As Obama visits, fewer people work in NC than two years ago
Employment data shows the state's work force actually is smaller and the ranks of the employed have dropped from a year ago. However, the unemployment rate has dropped due primarily to a decline in the number of workers counted.Posted — Updated
President Obama comes to North Carolina on Monday to talk about jobs, and numbers from the state’s Employment Security Commission document how grim the environment is facing people who are out of work.
Unemployment data for May won’t be released until later this month, but a comparison of data from May 2009, May 2010 and April 2011 shows that job growth has virtually flatlined despite talk of an economic recovery and growth in the national Gross Domestic Product since the height of the recession two years ago.
North Carolina, the nation’s 10th largest state in terms of population, also has the country’s 10th worst jobless rate at 9.7 percent in April.
In fact, the number of people working in the state in April (4.05 million) is smaller than it was in May 2009 (4.07 million) and May 2010 (4.09 million).
Not all job trends are negative, as there have been jobs added in the private sector to offset cuts made in government payrolls.
“More than 44,000 jobs have been added since February 2010, all of them in the private sector,” wrote NCSU economics Professor Dr. Michael Walden in an analysis of the economy published last week. “But we are still short 280,000 jobs in the state compared to prior to the downturn.”
The job growth Walden noted is about 1 percent.
However, the methods used to calculate unemployment by the federal Bureau of Labor Statistics indicate that the jobless rate has declined more substantially than the miniscule change in jobs would indicate.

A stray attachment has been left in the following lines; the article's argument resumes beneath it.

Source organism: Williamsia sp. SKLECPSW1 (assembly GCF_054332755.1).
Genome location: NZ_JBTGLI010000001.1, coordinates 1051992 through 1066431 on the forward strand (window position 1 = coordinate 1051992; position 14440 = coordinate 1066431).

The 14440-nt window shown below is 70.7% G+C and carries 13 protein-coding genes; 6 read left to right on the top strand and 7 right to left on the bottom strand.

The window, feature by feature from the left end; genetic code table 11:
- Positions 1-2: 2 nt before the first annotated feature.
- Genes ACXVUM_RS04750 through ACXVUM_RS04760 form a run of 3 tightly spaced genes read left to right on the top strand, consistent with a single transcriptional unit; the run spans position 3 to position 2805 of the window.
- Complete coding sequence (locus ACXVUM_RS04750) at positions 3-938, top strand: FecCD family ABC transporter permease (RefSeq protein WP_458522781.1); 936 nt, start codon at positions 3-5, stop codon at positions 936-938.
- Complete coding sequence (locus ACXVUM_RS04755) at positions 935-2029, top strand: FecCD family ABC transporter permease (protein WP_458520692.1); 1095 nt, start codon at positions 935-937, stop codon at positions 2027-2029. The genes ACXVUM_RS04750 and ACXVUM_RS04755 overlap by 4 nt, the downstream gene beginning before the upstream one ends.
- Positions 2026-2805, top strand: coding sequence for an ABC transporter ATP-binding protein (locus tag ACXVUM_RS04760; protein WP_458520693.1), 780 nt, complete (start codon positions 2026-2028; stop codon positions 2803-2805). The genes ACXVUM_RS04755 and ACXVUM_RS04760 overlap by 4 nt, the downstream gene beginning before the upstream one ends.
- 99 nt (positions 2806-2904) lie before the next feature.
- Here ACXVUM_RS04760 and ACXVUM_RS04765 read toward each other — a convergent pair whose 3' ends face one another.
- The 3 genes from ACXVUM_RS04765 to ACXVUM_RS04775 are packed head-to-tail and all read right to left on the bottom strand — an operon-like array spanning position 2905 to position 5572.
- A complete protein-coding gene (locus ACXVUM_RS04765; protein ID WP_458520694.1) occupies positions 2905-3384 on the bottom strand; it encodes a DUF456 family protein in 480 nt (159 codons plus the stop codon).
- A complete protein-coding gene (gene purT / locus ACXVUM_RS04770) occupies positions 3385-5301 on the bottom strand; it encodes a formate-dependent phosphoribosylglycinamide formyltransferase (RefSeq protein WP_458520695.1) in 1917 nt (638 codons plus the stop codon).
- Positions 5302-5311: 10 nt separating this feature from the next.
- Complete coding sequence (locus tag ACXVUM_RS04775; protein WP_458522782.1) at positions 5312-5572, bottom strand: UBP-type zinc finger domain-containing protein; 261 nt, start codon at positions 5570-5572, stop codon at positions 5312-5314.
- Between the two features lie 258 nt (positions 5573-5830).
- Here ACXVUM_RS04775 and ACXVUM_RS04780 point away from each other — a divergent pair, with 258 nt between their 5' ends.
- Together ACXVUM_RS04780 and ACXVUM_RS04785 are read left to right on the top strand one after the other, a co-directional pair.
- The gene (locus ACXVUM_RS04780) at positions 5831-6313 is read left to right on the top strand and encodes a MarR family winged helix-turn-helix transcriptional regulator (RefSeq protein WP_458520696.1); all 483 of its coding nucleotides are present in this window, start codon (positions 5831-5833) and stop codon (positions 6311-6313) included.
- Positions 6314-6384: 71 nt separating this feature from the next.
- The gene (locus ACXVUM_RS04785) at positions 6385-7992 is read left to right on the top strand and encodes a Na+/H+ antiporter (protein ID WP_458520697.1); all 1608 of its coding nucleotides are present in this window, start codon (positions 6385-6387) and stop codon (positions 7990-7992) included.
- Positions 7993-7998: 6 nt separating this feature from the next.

The primary factor is the number of people counted as unemployed, which in April declined 29,000 from May 2010.
The size of North Carolina’s workforce as estimated by the government has shrunk due to the fact that an increasing number of people are either not receiving jobless benefits, have stopped looking for work, or have moved or retired or other factors.
Under that measure, North Carolina’s jobless rate was 9.7 percent in April vs. 10.3 percent in May 2010 and 10.9 percent in May 2009.
Unemployment in the state peaked at 11.2 percent in March 2009.
Nationally, the jobless rate was 9 percent in April and 9.1 percent in May.
The jobs statistics cited in this report are seasonally adjusted. Economists consider the numbers that are based on seasonal factors such as time of the year and weather to be a more accurate barometer of the jobs market than separate household and workplace surveys.
- North Carolina’s labor force: 4.55 million people.
- The number of people working: 4.07 million
- The number of unemployed: 495,000
- Unemployment rate: 10.9 percent
- North Carolina’s labor force: 4.57 million people
- The number of people working: 4.09 million
- The number of unemployed: 473,000
- Unemployment rate: 10.3 percent
- North Carolina’s labor force: 4.44 million
- Number of people working: 4.05 million
- Number of people unemployed: 444,000
- Unemployment rate: 9.7 percent
A look back at November 2008 data as the recession deepened in the wake of the Wall Street financial crisis and when President Obama won election and carried North Carolina:
- North Carolina’s labor force: 4.56 million
- Number of people working: 4.2 million
- Number of unemployed: 359,000
- Unemployment rate: 7.9 percent
In November 2007, North Carolina’s unemployment rate was 4.7 percent with 214,000 unemployed and 4.32 million people working.
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